In This Article Expand or collapse the "in this article" section Neoliberalism in US Politics

  • Introduction
  • General Overviews
  • Reference Works
  • Textbooks
  • Journals

Political Science Neoliberalism in US Politics
Matthew Dean Hindman, Andrew Noland
  • LAST MODIFIED: 30 October 2019
  • DOI: 10.1093/obo/9780199756223-0284


In the waning decades of the 20th century, inequalities of wealth and political influence intensified amid what many scholars recognize as a “New Gilded Age.” Scholars point to manifold reasons for these inequalities, including globalization, the declining strength of organized labor, corporate political activity, a shrinking public sector, and tax reforms favoring the wealthy, to cite only a few. These various drivers of inequality, though, did not arise in isolation; an intelligible governing ethos underlies these various phenomena. This ethos is marked by its promotion of private-sector solutions to collective problems vis-à-vis government-led ones, its deference to markets vis-à-vis coordinated collective action, and its focus on entrepreneurialism and consumerism in nearly all facets of life. These features of contemporary political life all cohere into a concept recognized as “neoliberalism.” Depending on whom you ask, this term either helpfully assigns a logic to the amalgam of political problems confronting governance in the 21st century or, alternatively, serves as yet another hackneyed buzzword du jour. This article takes the former perspective, casting neoliberalism as a useful concept uniting a ranging of phenomena of which scholars of US politics ought to be familiar. This article describes and categorizes scholarship on neoliberalism according to three interrelated definitions of the term. Neoliberalism is: (1) a historical and intellectual trajectory that emerged in response to postwar Keynesianism; (2) a political project designed to foster a business-friendly social and political climate; and (3) an endeavor to transform citizenship itself. This article builds on these three characterizations, outlining the major works that explore and explain how neoliberal principles have impacted US politics, policy, and civic life. Scholarship on neoliberalism is vast and wide-ranging. Most of the works cited throughout this article explicitly note the influence of neoliberalism on one aspect or another of American life. Some works, however, uncover a critical aspect of neoliberalism without explicitly accepting or even mentioning the term itself. Collectively, however, these works will give readers a stronger grasp on what neoliberalism is and how the trends and principles associated with it have taken root within US politics and society.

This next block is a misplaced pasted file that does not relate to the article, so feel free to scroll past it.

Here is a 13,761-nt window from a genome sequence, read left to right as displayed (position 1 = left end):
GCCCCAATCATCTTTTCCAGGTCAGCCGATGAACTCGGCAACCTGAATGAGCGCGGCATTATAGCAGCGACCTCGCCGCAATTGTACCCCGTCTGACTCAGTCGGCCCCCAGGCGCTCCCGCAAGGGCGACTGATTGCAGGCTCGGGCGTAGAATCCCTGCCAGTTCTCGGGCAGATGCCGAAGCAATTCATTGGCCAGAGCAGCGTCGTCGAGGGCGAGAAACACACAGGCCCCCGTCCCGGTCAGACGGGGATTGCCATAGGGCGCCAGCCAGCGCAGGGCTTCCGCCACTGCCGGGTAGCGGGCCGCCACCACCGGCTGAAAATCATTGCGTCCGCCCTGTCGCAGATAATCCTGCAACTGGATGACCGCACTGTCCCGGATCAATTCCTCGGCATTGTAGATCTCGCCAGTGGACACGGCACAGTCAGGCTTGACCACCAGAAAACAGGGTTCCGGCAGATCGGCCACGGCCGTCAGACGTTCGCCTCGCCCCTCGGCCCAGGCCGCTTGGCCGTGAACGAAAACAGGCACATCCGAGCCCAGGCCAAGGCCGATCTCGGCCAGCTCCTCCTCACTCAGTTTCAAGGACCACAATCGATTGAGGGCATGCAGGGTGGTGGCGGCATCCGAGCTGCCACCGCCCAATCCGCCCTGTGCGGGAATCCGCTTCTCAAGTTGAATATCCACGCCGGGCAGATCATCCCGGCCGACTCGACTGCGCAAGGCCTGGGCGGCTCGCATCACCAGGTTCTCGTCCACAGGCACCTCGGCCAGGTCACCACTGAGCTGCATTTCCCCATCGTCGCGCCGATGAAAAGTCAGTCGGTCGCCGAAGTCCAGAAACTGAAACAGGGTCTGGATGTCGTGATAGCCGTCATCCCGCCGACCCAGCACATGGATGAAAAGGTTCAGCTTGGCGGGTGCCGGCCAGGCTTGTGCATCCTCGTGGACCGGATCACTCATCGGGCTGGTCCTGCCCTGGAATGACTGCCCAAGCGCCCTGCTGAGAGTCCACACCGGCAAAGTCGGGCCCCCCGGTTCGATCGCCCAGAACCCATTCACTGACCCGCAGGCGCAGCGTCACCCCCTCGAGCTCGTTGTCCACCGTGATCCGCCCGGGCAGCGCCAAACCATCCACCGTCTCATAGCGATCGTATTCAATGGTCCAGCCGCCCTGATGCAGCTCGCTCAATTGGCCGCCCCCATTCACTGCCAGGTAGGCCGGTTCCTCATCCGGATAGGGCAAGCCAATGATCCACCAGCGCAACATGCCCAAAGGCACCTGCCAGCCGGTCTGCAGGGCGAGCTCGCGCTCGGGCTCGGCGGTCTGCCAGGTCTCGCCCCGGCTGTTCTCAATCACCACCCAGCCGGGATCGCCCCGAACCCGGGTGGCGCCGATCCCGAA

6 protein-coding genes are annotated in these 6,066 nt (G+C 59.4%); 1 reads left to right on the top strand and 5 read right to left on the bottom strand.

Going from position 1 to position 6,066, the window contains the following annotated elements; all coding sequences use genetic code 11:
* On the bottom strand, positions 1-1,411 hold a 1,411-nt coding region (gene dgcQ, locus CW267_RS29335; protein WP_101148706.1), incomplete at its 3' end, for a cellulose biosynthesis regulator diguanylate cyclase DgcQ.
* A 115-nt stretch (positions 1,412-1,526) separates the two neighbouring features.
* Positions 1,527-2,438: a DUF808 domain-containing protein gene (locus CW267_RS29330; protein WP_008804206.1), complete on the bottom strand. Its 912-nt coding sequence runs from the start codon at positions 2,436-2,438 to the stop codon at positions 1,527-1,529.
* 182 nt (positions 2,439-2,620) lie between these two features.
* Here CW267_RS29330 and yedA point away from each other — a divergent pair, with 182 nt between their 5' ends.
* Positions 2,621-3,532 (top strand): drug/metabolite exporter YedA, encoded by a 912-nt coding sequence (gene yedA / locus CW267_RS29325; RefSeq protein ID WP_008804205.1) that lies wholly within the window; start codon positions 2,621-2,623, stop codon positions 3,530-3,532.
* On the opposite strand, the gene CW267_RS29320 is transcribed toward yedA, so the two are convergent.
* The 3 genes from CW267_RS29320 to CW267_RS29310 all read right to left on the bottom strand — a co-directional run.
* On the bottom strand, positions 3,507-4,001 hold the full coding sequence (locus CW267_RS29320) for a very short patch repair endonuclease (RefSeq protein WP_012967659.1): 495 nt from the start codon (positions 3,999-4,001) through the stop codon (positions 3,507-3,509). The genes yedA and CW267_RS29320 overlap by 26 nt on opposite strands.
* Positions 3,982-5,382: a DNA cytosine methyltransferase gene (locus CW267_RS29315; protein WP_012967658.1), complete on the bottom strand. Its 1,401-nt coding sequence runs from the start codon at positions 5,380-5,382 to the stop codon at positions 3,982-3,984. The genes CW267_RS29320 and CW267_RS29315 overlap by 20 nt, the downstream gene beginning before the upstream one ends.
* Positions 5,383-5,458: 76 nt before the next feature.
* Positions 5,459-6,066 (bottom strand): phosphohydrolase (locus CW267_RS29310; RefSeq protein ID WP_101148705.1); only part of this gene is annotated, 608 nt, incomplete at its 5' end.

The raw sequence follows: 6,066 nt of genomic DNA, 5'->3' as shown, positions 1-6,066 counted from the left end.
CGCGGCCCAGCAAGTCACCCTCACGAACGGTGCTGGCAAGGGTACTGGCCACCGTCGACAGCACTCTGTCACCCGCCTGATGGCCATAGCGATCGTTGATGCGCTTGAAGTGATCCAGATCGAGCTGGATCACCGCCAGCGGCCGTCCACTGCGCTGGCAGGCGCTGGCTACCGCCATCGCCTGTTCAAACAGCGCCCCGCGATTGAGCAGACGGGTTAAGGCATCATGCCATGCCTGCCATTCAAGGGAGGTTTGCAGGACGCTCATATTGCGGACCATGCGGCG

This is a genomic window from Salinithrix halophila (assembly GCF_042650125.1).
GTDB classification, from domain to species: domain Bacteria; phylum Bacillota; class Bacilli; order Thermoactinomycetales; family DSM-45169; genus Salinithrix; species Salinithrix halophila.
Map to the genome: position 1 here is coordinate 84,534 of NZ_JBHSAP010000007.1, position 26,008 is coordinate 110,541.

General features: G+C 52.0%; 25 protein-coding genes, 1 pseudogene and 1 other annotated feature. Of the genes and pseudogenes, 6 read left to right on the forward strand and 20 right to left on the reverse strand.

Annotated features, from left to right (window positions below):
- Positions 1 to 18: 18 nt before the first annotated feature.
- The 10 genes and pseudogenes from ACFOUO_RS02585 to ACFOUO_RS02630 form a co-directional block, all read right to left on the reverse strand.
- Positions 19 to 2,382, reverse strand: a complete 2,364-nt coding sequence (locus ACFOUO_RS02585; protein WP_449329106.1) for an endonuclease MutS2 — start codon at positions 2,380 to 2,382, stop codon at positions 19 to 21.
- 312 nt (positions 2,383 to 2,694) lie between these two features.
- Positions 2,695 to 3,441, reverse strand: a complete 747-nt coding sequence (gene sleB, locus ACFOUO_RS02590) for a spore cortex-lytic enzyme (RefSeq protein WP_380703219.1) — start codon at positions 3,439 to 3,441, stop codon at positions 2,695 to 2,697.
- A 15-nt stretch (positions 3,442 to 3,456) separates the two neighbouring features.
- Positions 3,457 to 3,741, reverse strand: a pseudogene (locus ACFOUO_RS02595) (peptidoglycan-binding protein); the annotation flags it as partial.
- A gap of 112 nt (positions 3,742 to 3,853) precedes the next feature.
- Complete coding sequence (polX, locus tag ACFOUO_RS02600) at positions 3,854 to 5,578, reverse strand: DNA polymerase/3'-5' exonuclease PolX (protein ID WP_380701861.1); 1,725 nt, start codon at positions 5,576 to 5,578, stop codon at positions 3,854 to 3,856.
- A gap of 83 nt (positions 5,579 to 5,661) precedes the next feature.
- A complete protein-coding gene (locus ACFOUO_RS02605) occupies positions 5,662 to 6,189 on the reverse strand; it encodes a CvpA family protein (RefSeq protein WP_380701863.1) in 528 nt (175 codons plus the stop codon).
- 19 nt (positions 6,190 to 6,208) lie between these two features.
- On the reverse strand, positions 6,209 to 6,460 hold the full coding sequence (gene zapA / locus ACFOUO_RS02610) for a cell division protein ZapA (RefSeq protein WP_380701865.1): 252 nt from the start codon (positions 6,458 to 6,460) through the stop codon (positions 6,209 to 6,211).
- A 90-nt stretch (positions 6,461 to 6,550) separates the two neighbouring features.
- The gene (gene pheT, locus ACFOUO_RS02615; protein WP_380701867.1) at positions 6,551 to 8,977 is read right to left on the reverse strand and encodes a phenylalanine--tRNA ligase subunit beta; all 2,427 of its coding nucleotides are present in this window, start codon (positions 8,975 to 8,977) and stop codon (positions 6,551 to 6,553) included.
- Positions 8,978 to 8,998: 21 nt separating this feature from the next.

General Overviews